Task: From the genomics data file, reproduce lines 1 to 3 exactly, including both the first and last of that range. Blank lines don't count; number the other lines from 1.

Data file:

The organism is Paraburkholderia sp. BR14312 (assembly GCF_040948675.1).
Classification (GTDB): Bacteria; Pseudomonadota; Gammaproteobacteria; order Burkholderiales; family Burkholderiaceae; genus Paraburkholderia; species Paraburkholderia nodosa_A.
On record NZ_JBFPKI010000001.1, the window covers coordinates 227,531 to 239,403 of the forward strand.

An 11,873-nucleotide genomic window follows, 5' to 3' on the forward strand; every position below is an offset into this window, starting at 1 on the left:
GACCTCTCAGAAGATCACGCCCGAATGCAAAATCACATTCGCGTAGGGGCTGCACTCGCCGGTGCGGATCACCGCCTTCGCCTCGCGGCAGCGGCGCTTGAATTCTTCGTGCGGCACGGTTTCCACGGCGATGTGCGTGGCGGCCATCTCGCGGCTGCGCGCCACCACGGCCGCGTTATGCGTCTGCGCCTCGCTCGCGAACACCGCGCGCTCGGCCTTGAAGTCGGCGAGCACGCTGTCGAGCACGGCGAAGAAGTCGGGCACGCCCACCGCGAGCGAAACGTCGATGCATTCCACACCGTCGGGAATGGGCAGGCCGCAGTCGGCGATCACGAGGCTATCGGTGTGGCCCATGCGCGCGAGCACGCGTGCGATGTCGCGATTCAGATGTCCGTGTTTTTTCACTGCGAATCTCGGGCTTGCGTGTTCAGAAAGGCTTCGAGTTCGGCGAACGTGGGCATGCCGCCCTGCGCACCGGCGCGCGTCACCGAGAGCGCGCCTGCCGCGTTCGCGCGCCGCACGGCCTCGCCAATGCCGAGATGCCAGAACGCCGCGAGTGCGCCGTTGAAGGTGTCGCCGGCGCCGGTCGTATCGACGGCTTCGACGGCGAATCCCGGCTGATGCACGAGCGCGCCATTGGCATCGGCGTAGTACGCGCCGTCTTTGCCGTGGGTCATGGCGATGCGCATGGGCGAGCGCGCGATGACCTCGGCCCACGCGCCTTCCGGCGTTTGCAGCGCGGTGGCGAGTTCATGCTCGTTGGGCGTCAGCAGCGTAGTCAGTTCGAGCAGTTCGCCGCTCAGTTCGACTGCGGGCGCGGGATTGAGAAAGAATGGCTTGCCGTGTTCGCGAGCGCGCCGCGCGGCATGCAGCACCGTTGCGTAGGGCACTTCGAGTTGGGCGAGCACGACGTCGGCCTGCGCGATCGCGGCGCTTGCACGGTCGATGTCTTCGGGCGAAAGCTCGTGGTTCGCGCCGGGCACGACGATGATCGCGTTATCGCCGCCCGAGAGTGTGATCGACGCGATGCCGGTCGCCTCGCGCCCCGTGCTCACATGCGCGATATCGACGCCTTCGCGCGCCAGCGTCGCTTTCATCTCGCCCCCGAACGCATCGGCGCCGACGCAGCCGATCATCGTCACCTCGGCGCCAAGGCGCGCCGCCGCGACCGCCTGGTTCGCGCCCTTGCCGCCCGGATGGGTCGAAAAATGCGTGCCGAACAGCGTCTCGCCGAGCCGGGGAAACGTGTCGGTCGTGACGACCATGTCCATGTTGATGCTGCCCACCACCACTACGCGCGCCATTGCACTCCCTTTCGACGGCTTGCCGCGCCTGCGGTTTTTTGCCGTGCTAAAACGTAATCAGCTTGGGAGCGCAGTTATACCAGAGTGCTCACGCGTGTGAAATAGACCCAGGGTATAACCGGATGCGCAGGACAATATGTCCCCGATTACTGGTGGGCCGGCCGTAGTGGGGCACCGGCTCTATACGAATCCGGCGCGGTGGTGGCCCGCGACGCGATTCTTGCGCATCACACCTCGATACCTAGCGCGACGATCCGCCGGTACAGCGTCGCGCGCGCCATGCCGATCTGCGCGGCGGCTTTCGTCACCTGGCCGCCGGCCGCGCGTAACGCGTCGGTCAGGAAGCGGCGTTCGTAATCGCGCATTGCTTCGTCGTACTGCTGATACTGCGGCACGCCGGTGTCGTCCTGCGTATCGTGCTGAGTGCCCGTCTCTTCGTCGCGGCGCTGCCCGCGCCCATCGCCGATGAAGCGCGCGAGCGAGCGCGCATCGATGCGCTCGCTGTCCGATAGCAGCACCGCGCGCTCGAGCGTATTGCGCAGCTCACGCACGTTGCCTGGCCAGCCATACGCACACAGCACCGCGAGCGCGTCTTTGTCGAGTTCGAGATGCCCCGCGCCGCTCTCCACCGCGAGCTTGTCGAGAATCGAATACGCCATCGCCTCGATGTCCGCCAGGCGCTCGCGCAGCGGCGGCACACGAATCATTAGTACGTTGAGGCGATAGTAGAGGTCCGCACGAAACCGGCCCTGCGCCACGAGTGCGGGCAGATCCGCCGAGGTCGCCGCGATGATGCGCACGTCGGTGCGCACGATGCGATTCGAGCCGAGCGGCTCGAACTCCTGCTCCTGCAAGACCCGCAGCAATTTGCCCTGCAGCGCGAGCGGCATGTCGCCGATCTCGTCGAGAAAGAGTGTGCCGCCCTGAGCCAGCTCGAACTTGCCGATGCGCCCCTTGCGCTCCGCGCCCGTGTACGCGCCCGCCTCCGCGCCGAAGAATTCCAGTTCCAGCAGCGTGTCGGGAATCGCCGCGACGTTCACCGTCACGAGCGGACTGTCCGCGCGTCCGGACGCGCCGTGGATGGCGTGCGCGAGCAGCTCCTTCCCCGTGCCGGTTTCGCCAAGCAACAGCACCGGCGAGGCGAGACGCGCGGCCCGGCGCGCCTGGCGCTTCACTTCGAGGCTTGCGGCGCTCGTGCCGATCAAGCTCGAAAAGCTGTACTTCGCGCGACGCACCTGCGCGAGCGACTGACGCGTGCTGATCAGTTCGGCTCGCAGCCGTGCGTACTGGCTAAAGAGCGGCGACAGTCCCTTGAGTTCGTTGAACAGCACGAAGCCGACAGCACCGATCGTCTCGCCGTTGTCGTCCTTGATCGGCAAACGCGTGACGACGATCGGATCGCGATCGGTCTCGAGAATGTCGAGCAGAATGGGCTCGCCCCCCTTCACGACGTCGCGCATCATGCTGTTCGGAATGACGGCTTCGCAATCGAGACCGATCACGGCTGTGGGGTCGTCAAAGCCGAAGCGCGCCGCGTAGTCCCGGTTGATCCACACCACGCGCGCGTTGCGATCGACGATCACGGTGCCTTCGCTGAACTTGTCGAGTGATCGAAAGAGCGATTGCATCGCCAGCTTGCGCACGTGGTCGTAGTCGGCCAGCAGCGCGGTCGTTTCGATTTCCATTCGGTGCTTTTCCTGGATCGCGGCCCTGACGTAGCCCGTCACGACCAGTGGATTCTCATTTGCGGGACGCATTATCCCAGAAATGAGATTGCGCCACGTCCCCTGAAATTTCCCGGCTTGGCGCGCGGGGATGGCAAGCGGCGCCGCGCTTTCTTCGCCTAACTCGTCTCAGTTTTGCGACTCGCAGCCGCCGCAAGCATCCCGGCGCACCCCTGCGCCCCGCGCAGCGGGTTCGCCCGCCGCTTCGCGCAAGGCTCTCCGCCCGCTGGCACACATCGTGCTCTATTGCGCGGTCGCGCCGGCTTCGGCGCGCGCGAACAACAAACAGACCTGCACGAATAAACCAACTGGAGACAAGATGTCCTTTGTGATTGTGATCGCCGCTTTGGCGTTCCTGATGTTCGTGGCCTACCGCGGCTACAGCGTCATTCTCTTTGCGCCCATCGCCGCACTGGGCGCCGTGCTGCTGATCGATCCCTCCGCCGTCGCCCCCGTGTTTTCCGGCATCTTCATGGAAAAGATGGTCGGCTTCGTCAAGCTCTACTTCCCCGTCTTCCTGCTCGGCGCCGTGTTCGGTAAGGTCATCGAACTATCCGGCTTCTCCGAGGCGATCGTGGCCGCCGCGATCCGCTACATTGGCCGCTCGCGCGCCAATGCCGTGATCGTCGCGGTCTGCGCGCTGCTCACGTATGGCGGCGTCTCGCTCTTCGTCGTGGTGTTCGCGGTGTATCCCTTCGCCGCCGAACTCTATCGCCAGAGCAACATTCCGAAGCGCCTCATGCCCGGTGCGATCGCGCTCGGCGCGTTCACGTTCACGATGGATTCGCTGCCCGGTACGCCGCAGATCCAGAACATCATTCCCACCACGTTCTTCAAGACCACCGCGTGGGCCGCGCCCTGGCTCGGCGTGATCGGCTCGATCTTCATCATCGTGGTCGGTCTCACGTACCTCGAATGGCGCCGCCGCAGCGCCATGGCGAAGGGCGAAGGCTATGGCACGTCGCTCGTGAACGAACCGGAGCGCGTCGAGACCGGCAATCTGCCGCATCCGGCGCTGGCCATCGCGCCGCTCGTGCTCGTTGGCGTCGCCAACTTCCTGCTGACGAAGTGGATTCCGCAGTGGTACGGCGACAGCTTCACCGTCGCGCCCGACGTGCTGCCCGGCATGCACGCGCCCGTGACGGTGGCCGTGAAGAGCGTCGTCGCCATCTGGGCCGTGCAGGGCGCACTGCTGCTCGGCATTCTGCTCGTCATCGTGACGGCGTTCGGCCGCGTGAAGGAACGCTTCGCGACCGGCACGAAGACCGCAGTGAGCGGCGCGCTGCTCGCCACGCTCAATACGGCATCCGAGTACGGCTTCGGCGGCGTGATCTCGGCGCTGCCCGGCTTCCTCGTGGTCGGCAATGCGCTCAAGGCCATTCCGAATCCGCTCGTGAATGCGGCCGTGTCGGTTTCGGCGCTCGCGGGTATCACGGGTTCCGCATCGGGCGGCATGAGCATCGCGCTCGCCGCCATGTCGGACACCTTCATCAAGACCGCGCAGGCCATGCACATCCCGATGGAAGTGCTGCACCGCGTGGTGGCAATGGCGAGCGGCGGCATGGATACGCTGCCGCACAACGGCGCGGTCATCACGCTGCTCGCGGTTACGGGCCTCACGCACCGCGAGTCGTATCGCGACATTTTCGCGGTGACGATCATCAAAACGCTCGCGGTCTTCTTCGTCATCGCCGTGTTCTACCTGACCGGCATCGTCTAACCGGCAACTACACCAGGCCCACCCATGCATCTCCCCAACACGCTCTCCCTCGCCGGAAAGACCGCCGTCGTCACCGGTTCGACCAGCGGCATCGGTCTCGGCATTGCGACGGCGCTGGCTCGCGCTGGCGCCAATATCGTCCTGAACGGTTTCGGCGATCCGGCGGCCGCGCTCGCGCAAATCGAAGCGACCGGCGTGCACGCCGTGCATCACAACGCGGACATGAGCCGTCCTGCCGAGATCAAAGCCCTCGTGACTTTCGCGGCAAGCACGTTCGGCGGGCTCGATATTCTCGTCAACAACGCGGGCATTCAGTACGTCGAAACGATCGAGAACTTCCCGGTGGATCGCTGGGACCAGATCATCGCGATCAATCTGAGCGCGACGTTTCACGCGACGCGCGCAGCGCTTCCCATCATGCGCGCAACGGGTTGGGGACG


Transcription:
The organism is Paraburkholderia sp. BR14312 (assembly GCF_040948675.1).
Classification (GTDB): Bacteria; Pseudomonadota; Gammaproteobacteria; order Burkholderiales; family Burkholderiaceae; genus Paraburkholderia; species Paraburkholderia nodosa_A.
On record NZ_JBFPKI010000001.1, the window covers coordinates 227,531 to 239,403 of the forward strand.